“Leadership is practiced not so much in words as in attitude and actions.”– Harold S. Geneen,

Here are three practical areas for showing others how good they can be:

No better way for showing the way than going the way.   Giving speeches, reading books, studying your industry. These are all very important steps in showing the way. Your team can learn what to do and what not to do from your tutelage. But there’s a difference between reading the owner’s manual of a car and getting behind the wheel and driving. Your actions demonstrate the proof that your words will lead to success. Get out there and do what you say others should do.

“The way to get started is to quit talking and begin doing.”– Walt Disney

Stop doing something and start doing the right thing. Mistakes happen. Wrong choices are made. These are part of a successful career – if you rebound. Once again, your example here is priceless. Be willing to open up and share your missteps and how you overcome them in real time, not just the history but as they happen.

“We all want progress, but if you’re on the wrong road, progress means doing an about-turn and walking back to the right road.” – C. S. Lewis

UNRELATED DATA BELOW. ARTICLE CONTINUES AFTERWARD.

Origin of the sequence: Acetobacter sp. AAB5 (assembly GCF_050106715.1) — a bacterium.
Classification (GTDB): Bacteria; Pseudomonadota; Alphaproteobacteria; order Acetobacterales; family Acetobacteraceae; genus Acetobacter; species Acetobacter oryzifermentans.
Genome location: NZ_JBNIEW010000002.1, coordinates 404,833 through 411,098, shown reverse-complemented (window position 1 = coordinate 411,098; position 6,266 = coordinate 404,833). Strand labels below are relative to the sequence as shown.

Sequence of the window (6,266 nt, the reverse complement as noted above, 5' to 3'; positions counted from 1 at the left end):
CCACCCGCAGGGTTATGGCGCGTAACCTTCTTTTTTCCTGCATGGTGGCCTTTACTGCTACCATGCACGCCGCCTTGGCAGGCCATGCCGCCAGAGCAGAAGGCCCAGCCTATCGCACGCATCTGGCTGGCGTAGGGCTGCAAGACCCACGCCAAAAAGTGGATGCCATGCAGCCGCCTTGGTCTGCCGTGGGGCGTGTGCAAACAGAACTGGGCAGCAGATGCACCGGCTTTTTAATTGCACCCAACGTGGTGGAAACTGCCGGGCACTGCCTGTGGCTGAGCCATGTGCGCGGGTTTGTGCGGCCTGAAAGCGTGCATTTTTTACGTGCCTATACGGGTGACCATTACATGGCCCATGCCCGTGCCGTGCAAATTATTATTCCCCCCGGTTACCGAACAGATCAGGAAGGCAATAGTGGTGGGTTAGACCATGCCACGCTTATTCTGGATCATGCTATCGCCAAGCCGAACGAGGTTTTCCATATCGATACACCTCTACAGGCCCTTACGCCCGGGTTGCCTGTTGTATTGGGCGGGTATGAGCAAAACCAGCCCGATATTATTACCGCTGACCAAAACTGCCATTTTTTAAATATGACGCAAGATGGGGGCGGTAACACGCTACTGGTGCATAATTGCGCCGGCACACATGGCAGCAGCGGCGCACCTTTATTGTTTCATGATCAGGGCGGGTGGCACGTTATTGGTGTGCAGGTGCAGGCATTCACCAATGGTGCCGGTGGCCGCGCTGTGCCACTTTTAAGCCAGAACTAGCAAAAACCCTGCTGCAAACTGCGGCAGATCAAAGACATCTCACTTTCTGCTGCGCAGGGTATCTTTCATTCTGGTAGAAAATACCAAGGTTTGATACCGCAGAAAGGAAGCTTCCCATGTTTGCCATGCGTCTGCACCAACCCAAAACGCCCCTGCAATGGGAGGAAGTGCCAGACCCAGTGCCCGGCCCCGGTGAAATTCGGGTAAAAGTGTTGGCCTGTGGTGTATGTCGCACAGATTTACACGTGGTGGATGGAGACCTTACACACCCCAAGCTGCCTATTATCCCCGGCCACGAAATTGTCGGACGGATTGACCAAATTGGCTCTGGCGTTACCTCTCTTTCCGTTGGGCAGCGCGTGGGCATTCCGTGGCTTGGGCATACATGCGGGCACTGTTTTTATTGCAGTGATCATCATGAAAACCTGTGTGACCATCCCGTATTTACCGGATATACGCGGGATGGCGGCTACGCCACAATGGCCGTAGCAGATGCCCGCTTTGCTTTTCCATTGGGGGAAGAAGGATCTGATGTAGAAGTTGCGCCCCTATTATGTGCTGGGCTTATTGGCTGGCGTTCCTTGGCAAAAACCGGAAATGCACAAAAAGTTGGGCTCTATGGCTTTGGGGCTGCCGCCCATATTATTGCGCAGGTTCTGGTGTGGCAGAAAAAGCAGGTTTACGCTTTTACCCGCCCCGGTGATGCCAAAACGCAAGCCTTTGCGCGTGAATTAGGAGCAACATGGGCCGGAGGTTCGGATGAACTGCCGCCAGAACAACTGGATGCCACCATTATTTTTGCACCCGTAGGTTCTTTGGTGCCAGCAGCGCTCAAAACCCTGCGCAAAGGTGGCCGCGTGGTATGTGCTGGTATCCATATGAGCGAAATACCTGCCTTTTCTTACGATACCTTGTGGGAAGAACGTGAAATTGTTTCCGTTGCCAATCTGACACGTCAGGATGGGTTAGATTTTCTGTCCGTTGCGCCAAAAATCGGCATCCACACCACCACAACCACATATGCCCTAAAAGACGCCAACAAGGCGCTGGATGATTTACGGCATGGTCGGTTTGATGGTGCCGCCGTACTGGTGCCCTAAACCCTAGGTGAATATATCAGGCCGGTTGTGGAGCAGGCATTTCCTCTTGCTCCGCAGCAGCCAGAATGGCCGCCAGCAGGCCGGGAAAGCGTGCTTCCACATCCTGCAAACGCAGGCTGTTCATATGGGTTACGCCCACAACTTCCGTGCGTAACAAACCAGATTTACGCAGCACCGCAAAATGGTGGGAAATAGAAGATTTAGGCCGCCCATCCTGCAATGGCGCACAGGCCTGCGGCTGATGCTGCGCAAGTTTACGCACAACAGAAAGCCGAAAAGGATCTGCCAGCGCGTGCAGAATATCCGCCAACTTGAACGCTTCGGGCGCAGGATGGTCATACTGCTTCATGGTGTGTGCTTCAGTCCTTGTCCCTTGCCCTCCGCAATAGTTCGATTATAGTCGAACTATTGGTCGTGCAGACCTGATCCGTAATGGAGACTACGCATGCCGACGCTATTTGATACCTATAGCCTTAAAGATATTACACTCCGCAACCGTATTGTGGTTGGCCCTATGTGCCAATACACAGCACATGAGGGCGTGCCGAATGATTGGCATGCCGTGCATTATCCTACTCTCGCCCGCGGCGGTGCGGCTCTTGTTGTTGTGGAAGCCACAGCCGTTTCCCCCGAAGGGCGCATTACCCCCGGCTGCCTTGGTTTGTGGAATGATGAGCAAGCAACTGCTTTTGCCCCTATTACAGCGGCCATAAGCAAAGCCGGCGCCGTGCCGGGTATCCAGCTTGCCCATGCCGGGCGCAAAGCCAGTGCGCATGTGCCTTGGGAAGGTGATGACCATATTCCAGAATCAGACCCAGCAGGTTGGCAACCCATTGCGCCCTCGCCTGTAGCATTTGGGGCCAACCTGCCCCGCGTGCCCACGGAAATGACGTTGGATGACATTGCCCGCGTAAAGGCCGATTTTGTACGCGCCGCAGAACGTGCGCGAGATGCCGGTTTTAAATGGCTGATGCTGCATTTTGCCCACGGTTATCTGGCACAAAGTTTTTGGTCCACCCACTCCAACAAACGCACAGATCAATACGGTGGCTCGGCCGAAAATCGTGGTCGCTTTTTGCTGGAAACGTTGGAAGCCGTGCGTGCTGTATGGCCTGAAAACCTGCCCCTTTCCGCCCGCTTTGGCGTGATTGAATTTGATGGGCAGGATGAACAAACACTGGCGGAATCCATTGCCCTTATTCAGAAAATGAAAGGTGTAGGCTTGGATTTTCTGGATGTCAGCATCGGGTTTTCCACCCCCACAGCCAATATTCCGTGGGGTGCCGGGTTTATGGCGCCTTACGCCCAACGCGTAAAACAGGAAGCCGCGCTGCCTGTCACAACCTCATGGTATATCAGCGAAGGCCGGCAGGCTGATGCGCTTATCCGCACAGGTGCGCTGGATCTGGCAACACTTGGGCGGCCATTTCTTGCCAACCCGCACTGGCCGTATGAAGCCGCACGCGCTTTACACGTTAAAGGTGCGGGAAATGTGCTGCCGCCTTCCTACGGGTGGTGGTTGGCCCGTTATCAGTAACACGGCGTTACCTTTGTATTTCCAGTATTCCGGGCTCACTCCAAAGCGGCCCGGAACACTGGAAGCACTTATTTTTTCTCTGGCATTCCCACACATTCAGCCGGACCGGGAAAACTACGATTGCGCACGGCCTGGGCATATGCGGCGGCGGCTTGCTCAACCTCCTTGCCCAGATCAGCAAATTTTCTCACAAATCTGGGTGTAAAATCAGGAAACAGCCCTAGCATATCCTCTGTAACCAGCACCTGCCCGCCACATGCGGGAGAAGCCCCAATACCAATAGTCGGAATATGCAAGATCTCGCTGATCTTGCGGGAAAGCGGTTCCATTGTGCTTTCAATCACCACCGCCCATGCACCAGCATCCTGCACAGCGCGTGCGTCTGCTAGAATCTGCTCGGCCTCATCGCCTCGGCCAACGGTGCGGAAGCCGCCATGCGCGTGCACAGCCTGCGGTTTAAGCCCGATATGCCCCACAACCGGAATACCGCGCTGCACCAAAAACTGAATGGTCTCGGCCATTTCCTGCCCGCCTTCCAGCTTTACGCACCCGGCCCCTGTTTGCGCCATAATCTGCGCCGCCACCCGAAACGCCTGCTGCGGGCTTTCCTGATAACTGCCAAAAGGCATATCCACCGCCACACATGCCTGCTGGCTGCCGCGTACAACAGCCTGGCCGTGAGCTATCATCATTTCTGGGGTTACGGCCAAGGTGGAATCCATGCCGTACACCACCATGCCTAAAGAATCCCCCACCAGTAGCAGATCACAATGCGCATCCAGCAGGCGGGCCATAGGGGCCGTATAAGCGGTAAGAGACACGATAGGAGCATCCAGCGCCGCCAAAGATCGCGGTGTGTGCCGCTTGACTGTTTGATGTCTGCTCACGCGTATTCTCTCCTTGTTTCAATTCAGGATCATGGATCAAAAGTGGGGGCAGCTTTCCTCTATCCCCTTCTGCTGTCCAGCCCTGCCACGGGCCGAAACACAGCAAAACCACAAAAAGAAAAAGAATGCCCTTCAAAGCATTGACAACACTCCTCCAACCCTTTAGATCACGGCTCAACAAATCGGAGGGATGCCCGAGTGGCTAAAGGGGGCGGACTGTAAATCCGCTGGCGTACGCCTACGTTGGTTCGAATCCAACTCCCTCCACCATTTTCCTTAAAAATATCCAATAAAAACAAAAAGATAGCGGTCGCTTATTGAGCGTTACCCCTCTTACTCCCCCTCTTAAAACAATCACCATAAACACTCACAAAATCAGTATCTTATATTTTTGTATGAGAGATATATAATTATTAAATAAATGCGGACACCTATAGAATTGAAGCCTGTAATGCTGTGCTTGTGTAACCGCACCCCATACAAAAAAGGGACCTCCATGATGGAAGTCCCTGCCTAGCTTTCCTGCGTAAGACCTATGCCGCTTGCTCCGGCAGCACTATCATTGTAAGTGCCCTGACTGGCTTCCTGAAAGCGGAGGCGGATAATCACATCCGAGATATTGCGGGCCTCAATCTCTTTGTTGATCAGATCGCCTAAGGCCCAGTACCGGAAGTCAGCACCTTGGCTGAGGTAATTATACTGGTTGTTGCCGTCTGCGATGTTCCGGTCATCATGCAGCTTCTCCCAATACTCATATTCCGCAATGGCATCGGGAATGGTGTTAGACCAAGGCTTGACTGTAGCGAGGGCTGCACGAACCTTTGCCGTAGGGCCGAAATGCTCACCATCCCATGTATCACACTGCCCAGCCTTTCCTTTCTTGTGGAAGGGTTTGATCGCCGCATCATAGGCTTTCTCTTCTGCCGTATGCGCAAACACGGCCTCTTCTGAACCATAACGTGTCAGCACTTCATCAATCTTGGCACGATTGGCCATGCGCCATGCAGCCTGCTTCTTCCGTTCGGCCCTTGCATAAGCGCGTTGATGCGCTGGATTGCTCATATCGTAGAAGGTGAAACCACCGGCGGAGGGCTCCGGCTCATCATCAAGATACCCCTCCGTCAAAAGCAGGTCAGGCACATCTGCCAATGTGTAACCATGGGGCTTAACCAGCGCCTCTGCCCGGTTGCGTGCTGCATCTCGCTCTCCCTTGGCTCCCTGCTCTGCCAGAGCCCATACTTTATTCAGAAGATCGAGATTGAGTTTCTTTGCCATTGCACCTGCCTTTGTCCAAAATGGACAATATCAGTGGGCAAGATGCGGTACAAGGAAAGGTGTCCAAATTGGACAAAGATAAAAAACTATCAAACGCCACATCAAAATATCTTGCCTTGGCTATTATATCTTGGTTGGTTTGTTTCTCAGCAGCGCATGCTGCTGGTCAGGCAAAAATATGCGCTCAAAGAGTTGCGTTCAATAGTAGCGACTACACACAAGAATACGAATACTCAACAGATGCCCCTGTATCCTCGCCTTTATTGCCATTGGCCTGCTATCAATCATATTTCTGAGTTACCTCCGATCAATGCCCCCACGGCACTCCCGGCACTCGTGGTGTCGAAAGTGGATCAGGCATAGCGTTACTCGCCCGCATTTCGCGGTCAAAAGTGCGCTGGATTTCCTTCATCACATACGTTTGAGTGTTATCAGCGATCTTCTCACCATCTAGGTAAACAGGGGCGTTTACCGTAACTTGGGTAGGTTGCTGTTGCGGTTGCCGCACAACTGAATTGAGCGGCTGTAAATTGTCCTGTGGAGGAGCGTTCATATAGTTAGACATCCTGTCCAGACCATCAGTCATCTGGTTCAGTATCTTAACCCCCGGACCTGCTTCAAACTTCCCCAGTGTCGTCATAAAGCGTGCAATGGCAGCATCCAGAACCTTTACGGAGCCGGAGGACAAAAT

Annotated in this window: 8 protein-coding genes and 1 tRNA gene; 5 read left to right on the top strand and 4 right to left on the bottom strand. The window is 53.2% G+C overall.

Don’t just look forward, look back to see if anyone is following. Ok, so you are out front demonstrating everything you are saying. You’re like the drum major in a marching band, leading the way forward. Have you ever noticed though, that everyone once and a while the drum major turns around the see that everyone is in step and marching in the right direction? In the same way, you need to check in with your team to make sure they understand your examples and are having success of their own.

“Thinking good thoughts is not enough, doing good deeds is not enough, seeing others follow your examples is enough.”– Douglas Horton

 

Listen to history, apply it to the future.

listen-to-historyKevin Love played one year of college basketball for the UCLA Bruins in the 2007-2008 season where he led the team to a final four appearance. He was a First Team All-American, Pac 10 player of the year, First Team All-Pac 10.

As a Freshman in UCLA in 2007-2008, Love often reached out to John Wooden for advice. John Wooden was the head coach at UCLA from 1948 – 1975. During his tenure, the Bruins won 620 games in 27 seasons and 10 NCAA titles during his last 12 seasons. During his freshman year Love said of Wooden, “I just turned 19 and I know my history. He’s not only the best coach of any coach of all time, but he’s also one of the best human beings you’ll ever meet.”

Drafted after his Freshman year in college, he played for the Minnesota Timberwolves where he was a three-time NBA All-Star and the Cleveland Cavaliers where he was part of the team that won the NBA Championship in 2016. And when he became an NBA player, Love remembered what he learned from Wooden, “Coach Wooden, when he speaks you listen. I’ve taken a lot of things from him… It’s not just about basketball, it’s about life as well.”